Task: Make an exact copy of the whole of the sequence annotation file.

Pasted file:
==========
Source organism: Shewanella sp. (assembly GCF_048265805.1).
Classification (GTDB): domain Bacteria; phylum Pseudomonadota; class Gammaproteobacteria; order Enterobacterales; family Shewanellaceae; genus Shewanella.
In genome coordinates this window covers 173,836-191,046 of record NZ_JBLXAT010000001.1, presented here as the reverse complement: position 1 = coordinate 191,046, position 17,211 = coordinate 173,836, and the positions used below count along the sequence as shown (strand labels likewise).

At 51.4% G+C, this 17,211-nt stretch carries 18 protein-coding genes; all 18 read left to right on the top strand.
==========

Source organism: Shewanella sp. (assembly GCF_048265805.1).
Classification (GTDB): domain Bacteria; phylum Pseudomonadota; class Gammaproteobacteria; order Enterobacterales; family Shewanellaceae; genus Shewanella.
In genome coordinates this window covers 173,836-191,046 of record NZ_JBLXAT010000001.1, presented here as the reverse complement: position 1 = coordinate 191,046, position 17,211 = coordinate 173,836, and the positions used below count along the sequence as shown (strand labels likewise).

At 51.4% G+C, this 17,211-nt stretch carries 18 protein-coding genes; all 18 read left to right on the top strand.